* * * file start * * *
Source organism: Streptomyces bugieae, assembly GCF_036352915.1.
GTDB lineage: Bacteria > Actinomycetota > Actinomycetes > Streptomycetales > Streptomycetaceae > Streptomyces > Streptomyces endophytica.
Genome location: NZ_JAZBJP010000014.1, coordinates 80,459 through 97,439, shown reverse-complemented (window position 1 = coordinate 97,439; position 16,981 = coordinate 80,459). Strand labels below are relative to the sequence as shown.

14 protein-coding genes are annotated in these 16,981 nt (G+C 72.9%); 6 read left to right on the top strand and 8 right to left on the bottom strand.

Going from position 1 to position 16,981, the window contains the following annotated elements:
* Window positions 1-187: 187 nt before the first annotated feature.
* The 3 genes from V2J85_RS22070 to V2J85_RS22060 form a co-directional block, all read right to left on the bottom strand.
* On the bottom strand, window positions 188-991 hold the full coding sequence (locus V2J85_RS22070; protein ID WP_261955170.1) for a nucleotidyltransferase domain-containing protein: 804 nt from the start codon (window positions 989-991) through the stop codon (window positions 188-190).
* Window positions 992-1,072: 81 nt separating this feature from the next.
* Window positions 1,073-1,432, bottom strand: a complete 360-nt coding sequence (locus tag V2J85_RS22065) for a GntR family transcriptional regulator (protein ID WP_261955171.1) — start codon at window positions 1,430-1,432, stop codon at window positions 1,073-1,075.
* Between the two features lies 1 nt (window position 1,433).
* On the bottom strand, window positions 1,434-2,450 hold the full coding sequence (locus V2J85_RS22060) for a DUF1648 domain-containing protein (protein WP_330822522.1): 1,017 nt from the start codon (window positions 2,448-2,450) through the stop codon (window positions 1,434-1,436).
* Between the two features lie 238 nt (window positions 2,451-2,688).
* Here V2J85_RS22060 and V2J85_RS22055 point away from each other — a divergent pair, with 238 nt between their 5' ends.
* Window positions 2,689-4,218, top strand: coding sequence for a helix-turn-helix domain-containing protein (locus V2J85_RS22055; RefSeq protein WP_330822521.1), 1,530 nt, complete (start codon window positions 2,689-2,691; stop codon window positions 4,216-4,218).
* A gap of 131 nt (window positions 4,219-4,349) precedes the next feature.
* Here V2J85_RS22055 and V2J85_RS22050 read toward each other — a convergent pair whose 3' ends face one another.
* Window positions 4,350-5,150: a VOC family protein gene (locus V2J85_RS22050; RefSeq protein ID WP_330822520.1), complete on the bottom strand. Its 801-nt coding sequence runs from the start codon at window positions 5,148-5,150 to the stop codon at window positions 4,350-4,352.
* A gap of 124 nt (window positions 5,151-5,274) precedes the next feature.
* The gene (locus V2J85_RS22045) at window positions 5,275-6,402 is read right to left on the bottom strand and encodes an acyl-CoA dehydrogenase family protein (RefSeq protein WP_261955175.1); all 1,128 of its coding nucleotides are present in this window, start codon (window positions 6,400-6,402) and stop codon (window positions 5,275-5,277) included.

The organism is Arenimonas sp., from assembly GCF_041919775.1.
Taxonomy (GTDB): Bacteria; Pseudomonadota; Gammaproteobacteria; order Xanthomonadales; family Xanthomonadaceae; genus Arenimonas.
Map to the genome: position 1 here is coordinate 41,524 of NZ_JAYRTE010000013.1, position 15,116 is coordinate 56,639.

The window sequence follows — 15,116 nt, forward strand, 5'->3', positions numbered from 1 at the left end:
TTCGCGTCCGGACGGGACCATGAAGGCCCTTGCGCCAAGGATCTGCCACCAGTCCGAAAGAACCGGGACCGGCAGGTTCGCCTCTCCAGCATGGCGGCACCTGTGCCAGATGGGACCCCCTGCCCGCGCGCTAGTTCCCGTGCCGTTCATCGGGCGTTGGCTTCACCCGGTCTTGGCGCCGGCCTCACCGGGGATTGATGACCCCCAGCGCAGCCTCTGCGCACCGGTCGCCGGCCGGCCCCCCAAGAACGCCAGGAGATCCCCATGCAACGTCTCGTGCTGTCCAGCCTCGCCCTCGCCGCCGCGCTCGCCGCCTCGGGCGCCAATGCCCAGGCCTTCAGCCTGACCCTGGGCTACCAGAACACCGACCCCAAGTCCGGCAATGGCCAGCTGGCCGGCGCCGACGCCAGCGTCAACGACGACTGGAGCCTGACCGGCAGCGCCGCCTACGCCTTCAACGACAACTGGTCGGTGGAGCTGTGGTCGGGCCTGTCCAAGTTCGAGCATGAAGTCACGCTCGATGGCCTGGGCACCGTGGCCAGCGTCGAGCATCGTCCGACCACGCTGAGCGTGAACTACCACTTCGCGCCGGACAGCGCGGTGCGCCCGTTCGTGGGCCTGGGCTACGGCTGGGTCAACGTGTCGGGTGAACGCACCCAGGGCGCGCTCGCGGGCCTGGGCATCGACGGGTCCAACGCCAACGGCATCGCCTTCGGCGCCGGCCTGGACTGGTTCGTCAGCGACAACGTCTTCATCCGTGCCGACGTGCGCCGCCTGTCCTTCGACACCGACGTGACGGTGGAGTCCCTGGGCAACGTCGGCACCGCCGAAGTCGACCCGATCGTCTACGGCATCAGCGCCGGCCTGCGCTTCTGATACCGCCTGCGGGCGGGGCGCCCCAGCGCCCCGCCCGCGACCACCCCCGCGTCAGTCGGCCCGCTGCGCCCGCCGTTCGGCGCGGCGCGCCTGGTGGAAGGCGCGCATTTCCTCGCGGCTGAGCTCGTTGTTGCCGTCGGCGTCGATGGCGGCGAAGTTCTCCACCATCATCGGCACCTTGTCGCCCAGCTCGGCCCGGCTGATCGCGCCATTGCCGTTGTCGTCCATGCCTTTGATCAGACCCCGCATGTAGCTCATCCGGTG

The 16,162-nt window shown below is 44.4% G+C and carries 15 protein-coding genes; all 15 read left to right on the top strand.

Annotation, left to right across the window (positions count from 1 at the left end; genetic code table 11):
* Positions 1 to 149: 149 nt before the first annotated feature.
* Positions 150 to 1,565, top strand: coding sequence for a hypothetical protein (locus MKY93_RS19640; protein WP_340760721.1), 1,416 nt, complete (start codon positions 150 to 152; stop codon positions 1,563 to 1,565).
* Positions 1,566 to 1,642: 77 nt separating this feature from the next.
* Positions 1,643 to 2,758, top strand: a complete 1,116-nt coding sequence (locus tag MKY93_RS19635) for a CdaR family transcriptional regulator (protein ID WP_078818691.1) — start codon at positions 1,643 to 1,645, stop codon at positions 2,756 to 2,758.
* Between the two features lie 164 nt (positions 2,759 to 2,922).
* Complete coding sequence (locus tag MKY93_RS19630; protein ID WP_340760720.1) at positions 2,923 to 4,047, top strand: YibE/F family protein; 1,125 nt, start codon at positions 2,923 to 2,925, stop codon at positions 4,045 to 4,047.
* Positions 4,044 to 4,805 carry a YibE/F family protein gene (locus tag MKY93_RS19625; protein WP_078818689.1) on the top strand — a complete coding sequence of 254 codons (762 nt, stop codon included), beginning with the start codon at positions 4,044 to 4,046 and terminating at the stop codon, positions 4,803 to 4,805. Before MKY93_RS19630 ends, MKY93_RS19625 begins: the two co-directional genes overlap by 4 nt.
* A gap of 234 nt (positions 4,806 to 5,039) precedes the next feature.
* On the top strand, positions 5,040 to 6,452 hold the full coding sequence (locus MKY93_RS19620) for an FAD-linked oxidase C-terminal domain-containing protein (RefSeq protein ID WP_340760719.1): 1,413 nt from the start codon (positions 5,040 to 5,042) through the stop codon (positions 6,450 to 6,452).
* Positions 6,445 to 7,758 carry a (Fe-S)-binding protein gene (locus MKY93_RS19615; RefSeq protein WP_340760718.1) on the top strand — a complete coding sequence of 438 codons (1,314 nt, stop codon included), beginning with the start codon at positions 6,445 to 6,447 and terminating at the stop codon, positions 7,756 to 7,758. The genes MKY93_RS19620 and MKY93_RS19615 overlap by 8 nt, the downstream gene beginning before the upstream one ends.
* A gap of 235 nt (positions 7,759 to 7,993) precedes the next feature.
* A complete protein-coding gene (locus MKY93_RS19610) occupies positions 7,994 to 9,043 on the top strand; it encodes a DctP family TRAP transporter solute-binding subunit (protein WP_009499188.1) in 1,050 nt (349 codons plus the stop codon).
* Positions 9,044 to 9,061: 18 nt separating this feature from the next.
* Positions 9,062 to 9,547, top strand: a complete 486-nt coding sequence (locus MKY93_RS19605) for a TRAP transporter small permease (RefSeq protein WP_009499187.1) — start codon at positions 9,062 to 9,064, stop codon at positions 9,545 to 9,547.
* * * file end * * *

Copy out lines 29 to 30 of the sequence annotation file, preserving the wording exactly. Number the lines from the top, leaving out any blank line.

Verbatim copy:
* Positions 150 to 1,565, top strand: coding sequence for a hypothetical protein (locus MKY93_RS19640; protein WP_340760721.1), 1,416 nt, complete (start codon positions 150 to 152; stop codon positions 1,563 to 1,565).
* Positions 1,566 to 1,642: 77 nt separating this feature from the next.